These Two Maps Have Equal Population

Noah DeGrange
4 min readFeb 7, 2021

This is what it looks like if you draw two maps of U.S. counties with equal population and put the most populous counties in one and the least populous counties in the other:

These two maps have equal population

It’s a dramatic reminder of how uneven population is spread across the US. And the more you drill down, the more dramatic it gets. This is what it looks like if you draw two maps with equal population and put the most populous individual county (Los Angeles) in one and all the least populous counties with an equivalent population in the other:

These two maps have equal population

When you drill down to smaller units of geography, you begin to see that the variation is even greater within counties. This is what it looks like if you draw two maps with equal population and put the most populous census tracts in one and the least populous tracts in the other:

These two maps have equal population

The above map covers the entire¹ U.S. population. When you narrow it to, say, 10% of the population, it starts to get absurd:

These two maps have equal population

Both of these maps contain 10% of the U.S. population. My favorite version of this is the one where each map contains 1% of the U.S. population:

These two maps have equal population

This is silly, but has very substantial real-world consequences. The House of Representatives guarantees a minimum of 1 Representative to every State, no matter how small, giving a slight edge to less densely-populated areas. The Senate, on the other hand, is based solely on states with no regard population, and ends up weighting rural voters as much as 40 times more than urban ones. The Electoral College combines House and Senate representation, giving an edge to more rural States as well. In the above map, one of those sets of 3 million voters has substantially more power than the other.²

I leave to the reader the discussion of whether this is fair or not. With this essay I only seek to draw attention to the underlying question: can we reconcile an 18th-century constitutional system based on geography with the modern notion of 1 person, 1 vote? And if you think this doesn’t matter, think of how the world might look if Al Gore had been President on 9/11 or Hillary Clinton had been in charge of organizing our response to Covid-19.³ The implications of these silly maps are enormous.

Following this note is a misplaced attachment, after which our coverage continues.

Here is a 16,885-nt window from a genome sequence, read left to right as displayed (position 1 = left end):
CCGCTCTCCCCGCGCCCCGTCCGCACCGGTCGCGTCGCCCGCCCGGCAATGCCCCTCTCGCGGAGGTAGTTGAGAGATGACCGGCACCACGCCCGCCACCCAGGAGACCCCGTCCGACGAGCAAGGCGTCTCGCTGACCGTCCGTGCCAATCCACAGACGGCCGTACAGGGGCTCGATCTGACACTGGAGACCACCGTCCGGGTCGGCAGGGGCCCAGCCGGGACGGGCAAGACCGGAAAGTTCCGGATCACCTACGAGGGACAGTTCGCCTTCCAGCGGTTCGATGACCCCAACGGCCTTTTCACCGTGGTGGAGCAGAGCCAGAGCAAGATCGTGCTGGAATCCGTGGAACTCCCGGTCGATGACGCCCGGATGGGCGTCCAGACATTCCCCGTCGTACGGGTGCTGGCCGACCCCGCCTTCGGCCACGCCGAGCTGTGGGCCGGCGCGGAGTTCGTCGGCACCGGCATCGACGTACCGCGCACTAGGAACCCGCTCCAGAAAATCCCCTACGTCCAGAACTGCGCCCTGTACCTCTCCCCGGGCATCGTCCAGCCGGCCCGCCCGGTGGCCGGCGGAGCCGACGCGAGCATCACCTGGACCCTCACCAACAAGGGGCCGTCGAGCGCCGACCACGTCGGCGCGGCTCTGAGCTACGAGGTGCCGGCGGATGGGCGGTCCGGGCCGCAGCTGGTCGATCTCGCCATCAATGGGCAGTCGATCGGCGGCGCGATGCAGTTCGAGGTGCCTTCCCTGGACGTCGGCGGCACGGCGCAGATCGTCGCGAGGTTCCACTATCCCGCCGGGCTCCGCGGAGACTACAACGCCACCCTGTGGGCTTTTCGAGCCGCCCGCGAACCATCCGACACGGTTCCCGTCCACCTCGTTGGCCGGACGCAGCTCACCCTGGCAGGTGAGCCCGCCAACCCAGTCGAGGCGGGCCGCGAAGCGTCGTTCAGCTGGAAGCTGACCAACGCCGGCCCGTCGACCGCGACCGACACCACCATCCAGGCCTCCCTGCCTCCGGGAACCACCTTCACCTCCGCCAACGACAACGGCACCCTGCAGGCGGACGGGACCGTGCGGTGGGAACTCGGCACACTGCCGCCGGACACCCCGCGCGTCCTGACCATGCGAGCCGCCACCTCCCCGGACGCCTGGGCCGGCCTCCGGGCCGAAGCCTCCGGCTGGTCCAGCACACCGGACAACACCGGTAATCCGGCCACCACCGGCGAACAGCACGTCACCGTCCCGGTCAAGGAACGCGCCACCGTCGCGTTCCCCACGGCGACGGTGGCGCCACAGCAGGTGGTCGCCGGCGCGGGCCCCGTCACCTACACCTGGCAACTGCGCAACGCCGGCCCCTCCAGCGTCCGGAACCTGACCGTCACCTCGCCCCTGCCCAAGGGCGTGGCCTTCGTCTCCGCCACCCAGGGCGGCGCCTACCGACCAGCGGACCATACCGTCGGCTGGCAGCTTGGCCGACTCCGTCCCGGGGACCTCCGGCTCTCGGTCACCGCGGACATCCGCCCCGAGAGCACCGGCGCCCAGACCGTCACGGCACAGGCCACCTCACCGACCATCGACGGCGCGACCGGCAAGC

Code and data can be found here. Thank you for reading!

[1] Except for Hawaii and Alaska, because I couldn’t figure out how to get GGplot2 to fit them into the tract-level map.

[2] Those of you from other countries may be wondering: why do we do it this way? The answer lies in the name, the United States of America. The idea that we are an assortment of sovereign States joined together in a Union means there is no such thing as a national election in the United States. The Federal Government does not and has never run a national election. Instead, 50 States (and D.C. and territories) run individual elections. Voters within these states choose state-level representatives in the House and Senate. “But what about the President?” you might ask. Even the vote for the President isn’t technically a vote for the President: it’s a vote for an electoral college elector, who in turn votes for the President. It hasn’t actually worked that way since 1824, but on paper that’s how it’s supposed to work.

[3] For further reading, this excellent article demonstrates how the 2016 Presidential Election would have worked with different configurations of U.S. States.

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Noah DeGrange

Austin-based data analyst interested in history and public policy.